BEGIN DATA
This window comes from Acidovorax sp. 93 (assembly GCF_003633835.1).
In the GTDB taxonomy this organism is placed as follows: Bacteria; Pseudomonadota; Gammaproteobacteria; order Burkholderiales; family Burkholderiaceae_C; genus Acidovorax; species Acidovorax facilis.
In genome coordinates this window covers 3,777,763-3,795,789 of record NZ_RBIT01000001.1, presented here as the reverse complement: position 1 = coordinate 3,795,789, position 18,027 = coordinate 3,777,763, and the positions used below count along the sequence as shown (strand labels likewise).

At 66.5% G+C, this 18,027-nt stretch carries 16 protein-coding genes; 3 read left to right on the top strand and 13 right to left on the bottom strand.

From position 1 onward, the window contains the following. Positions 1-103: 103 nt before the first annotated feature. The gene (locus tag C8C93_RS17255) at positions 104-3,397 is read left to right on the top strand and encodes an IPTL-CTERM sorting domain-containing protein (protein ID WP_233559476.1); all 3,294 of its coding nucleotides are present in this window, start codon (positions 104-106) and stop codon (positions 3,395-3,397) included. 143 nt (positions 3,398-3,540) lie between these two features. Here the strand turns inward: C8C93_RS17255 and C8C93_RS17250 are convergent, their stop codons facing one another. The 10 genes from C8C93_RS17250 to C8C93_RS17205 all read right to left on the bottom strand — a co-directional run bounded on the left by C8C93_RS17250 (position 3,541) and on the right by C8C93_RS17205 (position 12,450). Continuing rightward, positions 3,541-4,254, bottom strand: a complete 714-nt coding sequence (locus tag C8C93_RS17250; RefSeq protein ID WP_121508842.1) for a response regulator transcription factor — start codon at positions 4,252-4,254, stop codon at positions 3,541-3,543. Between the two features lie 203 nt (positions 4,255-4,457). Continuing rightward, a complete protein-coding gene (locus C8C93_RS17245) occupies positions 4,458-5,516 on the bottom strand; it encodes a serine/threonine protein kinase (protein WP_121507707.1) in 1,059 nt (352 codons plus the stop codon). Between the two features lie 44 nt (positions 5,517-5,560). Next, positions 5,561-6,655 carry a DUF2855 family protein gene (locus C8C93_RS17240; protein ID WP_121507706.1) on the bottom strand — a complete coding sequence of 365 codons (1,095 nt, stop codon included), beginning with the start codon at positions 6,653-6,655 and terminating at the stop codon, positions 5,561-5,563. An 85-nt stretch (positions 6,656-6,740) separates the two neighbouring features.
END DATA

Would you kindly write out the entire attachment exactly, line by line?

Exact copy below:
This window comes from Acidovorax sp. 93 (assembly GCF_003633835.1).
In the GTDB taxonomy this organism is placed as follows: Bacteria; Pseudomonadota; Gammaproteobacteria; order Burkholderiales; family Burkholderiaceae_C; genus Acidovorax; species Acidovorax facilis.
In genome coordinates this window covers 3,777,763-3,795,789 of record NZ_RBIT01000001.1, presented here as the reverse complement: position 1 = coordinate 3,795,789, position 18,027 = coordinate 3,777,763, and the positions used below count along the sequence as shown (strand labels likewise).

At 66.5% G+C, this 18,027-nt stretch carries 16 protein-coding genes; 3 read left to right on the top strand and 13 right to left on the bottom strand.

From position 1 onward, the window contains the following. Positions 1-103: 103 nt before the first annotated feature. The gene (locus tag C8C93_RS17255) at positions 104-3,397 is read left to right on the top strand and encodes an IPTL-CTERM sorting domain-containing protein (protein ID WP_233559476.1); all 3,294 of its coding nucleotides are present in this window, start codon (positions 104-106) and stop codon (positions 3,395-3,397) included. 143 nt (positions 3,398-3,540) lie between these two features. Here the strand turns inward: C8C93_RS17255 and C8C93_RS17250 are convergent, their stop codons facing one another. The 10 genes from C8C93_RS17250 to C8C93_RS17205 all read right to left on the bottom strand — a co-directional run bounded on the left by C8C93_RS17250 (position 3,541) and on the right by C8C93_RS17205 (position 12,450). Continuing rightward, positions 3,541-4,254, bottom strand: a complete 714-nt coding sequence (locus tag C8C93_RS17250; RefSeq protein ID WP_121508842.1) for a response regulator transcription factor — start codon at positions 4,252-4,254, stop codon at positions 3,541-3,543. Between the two features lie 203 nt (positions 4,255-4,457). Continuing rightward, a complete protein-coding gene (locus C8C93_RS17245) occupies positions 4,458-5,516 on the bottom strand; it encodes a serine/threonine protein kinase (protein WP_121507707.1) in 1,059 nt (352 codons plus the stop codon). Between the two features lie 44 nt (positions 5,517-5,560). Next, positions 5,561-6,655 carry a DUF2855 family protein gene (locus C8C93_RS17240; protein ID WP_121507706.1) on the bottom strand — a complete coding sequence of 365 codons (1,095 nt, stop codon included), beginning with the start codon at positions 6,653-6,655 and terminating at the stop codon, positions 5,561-5,563. An 85-nt stretch (positions 6,656-6,740) separates the two neighbouring features.